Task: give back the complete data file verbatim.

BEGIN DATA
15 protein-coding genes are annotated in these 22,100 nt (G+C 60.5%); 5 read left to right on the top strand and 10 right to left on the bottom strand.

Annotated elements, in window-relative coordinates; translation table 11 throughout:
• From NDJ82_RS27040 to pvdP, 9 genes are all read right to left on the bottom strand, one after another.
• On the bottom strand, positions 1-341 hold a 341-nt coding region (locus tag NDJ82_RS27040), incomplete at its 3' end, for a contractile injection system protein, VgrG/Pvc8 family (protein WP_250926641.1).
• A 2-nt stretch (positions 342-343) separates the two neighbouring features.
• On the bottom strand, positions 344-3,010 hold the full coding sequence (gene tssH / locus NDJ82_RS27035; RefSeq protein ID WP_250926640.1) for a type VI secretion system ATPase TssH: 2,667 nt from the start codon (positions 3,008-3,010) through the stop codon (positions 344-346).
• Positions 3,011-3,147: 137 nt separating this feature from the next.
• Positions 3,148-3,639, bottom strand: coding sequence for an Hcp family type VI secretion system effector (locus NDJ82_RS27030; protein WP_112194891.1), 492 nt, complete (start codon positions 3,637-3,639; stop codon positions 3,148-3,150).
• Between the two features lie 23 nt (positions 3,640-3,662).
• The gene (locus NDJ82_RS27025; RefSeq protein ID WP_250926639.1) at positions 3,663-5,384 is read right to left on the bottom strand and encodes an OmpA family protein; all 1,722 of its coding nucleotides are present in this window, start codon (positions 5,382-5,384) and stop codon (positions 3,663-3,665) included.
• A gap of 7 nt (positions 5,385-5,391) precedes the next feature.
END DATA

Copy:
15 protein-coding genes are annotated in these 22,100 nt (G+C 60.5%); 5 read left to right on the top strand and 10 right to left on the bottom strand.

Annotated elements, in window-relative coordinates; translation table 11 throughout:
• From NDJ82_RS27040 to pvdP, 9 genes are all read right to left on the bottom strand, one after another.
• On the bottom strand, positions 1-341 hold a 341-nt coding region (locus tag NDJ82_RS27040), incomplete at its 3' end, for a contractile injection system protein, VgrG/Pvc8 family (protein WP_250926641.1).
• A 2-nt stretch (positions 342-343) separates the two neighbouring features.
• On the bottom strand, positions 344-3,010 hold the full coding sequence (gene tssH / locus NDJ82_RS27035; RefSeq protein ID WP_250926640.1) for a type VI secretion system ATPase TssH: 2,667 nt from the start codon (positions 3,008-3,010) through the stop codon (positions 344-346).
• Positions 3,011-3,147: 137 nt separating this feature from the next.
• Positions 3,148-3,639, bottom strand: coding sequence for an Hcp family type VI secretion system effector (locus NDJ82_RS27030; protein WP_112194891.1), 492 nt, complete (start codon positions 3,637-3,639; stop codon positions 3,148-3,150).
• Between the two features lie 23 nt (positions 3,640-3,662).
• The gene (locus NDJ82_RS27025; RefSeq protein ID WP_250926639.1) at positions 3,663-5,384 is read right to left on the bottom strand and encodes an OmpA family protein; all 1,722 of its coding nucleotides are present in this window, start codon (positions 5,382-5,384) and stop codon (positions 3,663-3,665) included.
• A gap of 7 nt (positions 5,385-5,391) precedes the next feature.